Germany restarts coal power stations
JUNE 20, 2022
By Paul Homewood
I wonder why they don’t just build lots of windmills instead?
The German government will pass emergency laws to reactivate the coal plants as Europe takes steps to deal with reduced energy supplies from Russia.
The announcement on Sunday came as part of a series of measures, including new incentives for companies to burn less natural gas.
Alarm has grown over the prospect of fuel reserves running out as countries cut ties with Russia following Vladimir Putin’s invasion of Ukraine.
Last week the Kremlin reduced flows through the Nord Stream pipeline to Germany by 60pc, as part of an escalating pressure campaign by the Russian President.
On Sunday Robert Habeck, Germany’s economic minister, said: “To reduce gas consumption, less gas must be used to generate electricity. Coal-first power plants will have to be used more instead,”
The minister, a member of the Greens party, added that bringing back coal-first power plants was “painful, but it is a sheer necessity”.
Under the plans, Germany will rely more on its coal plants to produce electricity, with a bill to be discussed in the upper house of the country’s parliament in early July. It is expected to quickly enter law afterwards.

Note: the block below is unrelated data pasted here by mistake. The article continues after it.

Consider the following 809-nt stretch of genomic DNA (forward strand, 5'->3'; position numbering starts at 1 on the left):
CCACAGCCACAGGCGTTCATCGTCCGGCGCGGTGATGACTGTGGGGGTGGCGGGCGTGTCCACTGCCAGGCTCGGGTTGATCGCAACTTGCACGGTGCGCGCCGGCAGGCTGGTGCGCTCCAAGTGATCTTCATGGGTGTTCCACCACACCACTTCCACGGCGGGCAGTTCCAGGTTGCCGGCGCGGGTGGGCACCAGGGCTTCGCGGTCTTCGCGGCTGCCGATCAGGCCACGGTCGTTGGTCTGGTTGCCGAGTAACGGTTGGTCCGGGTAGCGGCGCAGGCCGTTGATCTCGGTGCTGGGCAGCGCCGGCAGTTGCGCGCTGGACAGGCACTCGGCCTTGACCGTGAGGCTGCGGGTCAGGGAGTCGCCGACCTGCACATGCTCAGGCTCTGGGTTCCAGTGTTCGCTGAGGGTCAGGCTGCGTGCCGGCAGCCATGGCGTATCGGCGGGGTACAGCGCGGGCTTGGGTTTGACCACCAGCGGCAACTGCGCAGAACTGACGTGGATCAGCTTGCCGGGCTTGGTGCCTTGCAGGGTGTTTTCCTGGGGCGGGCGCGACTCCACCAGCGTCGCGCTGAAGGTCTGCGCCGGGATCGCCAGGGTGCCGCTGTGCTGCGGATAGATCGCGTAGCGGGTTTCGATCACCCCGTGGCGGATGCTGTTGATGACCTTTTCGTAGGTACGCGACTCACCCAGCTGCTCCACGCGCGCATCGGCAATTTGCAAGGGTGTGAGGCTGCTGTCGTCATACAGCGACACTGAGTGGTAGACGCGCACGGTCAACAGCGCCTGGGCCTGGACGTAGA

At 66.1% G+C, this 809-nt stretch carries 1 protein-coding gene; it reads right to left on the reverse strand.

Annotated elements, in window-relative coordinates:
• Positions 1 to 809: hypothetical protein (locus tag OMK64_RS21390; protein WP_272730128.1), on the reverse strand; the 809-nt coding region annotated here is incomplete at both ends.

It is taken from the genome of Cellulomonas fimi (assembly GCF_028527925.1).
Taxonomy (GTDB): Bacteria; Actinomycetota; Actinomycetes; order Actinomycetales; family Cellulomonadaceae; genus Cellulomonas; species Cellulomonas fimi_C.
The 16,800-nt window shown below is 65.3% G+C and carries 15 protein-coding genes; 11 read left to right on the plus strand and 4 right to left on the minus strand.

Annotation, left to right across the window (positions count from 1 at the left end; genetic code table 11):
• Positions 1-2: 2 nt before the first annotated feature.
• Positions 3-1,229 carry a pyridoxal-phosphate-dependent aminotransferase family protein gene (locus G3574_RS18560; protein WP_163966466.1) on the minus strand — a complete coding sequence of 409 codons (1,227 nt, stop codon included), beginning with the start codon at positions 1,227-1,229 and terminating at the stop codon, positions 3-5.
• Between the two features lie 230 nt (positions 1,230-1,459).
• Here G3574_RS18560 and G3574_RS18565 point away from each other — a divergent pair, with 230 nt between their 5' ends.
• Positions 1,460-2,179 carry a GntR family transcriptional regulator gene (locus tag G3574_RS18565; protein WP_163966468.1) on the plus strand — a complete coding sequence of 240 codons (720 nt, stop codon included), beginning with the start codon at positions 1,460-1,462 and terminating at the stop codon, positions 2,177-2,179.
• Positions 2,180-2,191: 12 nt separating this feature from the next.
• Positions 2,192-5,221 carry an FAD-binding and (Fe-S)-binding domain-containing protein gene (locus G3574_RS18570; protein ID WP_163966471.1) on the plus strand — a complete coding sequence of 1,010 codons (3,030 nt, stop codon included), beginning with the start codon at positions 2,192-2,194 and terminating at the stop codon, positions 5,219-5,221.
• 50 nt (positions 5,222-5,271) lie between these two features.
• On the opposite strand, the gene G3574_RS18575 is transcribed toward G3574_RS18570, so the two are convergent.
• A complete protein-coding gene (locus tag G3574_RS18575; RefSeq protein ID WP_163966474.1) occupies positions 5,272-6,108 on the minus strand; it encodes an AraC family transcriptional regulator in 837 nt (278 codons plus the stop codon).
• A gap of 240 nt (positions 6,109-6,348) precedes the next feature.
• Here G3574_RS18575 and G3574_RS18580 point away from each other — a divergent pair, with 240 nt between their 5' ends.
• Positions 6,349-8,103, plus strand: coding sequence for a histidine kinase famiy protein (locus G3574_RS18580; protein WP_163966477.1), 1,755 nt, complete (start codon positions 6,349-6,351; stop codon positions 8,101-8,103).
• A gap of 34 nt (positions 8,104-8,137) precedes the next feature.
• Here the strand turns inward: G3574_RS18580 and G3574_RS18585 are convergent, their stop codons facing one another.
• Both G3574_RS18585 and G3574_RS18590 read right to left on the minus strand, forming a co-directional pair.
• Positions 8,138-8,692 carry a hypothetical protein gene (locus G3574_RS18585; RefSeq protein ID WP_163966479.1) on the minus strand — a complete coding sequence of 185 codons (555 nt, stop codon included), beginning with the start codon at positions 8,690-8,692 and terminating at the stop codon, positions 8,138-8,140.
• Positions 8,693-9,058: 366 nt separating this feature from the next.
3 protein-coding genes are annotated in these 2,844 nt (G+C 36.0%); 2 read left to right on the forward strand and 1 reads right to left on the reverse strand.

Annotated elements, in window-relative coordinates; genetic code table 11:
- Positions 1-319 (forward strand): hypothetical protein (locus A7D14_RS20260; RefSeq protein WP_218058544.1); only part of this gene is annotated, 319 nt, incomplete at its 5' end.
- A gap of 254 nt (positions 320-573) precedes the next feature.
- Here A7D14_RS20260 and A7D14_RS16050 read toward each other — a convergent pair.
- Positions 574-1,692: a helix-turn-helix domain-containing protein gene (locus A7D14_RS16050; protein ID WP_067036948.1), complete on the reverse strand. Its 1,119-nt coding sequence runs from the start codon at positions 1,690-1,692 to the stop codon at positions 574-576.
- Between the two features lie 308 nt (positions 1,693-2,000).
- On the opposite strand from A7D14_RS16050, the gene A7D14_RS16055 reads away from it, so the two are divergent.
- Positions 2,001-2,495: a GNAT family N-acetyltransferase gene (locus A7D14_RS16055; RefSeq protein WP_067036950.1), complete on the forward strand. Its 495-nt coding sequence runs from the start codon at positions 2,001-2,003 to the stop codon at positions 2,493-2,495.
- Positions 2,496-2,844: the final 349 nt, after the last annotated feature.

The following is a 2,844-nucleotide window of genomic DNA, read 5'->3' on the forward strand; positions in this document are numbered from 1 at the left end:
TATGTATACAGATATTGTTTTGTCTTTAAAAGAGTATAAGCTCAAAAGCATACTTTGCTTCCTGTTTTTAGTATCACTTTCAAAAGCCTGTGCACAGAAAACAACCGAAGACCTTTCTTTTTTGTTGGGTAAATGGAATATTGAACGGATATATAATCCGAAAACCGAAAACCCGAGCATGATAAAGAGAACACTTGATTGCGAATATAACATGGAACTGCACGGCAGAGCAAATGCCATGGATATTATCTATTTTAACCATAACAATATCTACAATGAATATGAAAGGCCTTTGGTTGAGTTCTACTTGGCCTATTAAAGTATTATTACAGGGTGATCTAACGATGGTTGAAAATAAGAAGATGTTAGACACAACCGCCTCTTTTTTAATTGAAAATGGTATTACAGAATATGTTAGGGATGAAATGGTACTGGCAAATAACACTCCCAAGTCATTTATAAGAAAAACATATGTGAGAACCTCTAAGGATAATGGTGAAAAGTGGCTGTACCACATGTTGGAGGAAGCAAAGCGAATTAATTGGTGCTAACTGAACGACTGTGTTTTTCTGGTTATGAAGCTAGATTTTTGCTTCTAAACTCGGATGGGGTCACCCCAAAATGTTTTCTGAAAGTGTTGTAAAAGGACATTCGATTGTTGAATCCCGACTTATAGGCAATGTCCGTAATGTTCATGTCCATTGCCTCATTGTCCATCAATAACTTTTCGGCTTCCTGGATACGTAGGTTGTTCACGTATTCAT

Mr Habeck said that the German government is prepared to take further action if needed.
He added: “That’s bitter, but it’s simply necessary in this situation to reduce gas consumption. We must and we will do everything we can to store as much gas as possible in the summer and fall,”
The move comes after Siegfried Russwurm, president of Germany’s BDI lobby group, said in an interview on Saturday that Germany needed to get coal-fired plants out of reserve “immediately”.
Meanwhile, a new auction system will be introduced to encourage industrial companies to save fuel, which can then be transferred to storage.
A German government source told Reuters the support would also include €15bn (£12.8bn) of support for the country’s gas market operator to fill storage facilities more quickly.
Mr Habeck said: “Security of supply is currently guaranteed. But the situation is serious.
“Gas consumption must fall further, and in return more gas must be put into the storage facilities, otherwise things will really get tight in the winter.”